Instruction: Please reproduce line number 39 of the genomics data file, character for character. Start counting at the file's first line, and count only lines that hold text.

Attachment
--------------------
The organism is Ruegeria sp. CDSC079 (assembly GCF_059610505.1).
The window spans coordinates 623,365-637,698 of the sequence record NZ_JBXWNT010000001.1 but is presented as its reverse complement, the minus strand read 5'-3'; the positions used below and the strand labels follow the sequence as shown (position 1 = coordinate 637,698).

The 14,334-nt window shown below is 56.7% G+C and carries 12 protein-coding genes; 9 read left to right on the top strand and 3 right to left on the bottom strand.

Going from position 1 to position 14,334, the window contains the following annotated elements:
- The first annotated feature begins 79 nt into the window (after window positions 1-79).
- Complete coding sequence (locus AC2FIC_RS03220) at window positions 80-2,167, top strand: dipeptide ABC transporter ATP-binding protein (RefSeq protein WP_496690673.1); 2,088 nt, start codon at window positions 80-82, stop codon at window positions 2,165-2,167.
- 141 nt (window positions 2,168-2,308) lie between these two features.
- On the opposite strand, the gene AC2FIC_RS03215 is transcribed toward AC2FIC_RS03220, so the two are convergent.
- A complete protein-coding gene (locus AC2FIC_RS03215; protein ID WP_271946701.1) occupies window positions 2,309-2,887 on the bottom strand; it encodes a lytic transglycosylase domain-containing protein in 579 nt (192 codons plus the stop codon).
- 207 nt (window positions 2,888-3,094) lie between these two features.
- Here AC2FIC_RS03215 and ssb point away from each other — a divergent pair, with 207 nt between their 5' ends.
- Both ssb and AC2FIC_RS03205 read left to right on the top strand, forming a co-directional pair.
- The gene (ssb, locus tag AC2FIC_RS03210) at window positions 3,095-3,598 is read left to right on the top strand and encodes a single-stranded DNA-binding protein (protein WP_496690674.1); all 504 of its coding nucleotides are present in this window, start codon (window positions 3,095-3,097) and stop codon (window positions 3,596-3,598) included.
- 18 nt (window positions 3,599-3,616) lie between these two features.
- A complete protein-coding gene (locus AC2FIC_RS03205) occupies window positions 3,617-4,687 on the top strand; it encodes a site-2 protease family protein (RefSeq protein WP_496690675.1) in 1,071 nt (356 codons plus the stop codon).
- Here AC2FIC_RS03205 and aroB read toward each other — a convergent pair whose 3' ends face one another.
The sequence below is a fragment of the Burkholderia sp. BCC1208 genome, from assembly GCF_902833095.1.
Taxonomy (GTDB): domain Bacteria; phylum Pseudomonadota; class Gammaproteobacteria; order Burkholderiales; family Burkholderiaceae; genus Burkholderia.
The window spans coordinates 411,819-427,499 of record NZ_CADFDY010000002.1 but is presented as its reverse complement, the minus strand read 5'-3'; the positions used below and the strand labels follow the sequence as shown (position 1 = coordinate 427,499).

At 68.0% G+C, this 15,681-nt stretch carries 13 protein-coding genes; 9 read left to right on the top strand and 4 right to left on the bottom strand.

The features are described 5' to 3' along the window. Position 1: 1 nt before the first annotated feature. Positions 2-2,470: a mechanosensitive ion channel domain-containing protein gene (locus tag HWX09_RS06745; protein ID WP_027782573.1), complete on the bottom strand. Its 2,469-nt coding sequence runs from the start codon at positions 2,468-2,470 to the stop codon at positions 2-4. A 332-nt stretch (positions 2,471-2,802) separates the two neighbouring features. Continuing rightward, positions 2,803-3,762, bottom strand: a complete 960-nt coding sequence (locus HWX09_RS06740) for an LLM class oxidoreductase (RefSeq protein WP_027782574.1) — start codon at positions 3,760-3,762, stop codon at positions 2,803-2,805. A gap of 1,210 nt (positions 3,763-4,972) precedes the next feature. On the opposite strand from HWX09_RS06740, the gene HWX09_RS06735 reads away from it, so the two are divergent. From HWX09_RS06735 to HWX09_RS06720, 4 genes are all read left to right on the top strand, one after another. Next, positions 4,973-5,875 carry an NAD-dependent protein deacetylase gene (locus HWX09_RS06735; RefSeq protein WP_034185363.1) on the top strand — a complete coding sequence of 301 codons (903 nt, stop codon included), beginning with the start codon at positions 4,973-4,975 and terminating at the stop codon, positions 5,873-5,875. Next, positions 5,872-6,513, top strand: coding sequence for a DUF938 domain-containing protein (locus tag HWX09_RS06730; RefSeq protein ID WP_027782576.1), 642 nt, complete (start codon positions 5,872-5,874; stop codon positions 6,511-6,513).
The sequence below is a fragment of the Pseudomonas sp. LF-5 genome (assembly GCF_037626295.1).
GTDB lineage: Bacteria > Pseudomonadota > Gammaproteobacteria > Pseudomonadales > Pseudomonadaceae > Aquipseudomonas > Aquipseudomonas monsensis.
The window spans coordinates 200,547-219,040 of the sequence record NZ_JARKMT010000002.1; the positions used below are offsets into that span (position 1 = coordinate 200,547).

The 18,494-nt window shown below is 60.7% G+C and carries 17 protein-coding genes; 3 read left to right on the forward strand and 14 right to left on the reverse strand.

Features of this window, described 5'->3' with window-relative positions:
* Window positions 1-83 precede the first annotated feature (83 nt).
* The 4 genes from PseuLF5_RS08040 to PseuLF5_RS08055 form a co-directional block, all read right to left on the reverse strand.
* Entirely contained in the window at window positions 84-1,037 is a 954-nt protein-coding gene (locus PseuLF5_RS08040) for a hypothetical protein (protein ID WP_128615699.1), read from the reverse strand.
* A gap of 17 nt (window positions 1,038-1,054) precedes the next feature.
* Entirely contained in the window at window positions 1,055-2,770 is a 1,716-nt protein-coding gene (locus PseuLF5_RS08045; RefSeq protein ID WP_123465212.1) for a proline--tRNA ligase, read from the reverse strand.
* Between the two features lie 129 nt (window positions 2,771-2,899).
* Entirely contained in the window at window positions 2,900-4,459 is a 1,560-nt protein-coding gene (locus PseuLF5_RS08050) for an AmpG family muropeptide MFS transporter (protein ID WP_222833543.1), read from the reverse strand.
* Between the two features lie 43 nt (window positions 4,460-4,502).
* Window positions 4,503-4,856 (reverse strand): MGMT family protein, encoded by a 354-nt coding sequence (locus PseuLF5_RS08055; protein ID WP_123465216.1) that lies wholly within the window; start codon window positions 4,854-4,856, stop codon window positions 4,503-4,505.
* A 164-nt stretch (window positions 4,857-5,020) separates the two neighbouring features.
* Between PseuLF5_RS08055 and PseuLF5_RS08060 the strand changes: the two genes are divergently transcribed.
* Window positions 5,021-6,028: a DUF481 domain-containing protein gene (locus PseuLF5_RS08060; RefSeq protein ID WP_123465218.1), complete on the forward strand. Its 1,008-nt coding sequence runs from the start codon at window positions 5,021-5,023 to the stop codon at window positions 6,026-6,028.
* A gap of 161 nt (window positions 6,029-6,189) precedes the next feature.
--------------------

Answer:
* A gap of 161 nt (window positions 6,029-6,189) precedes the next feature.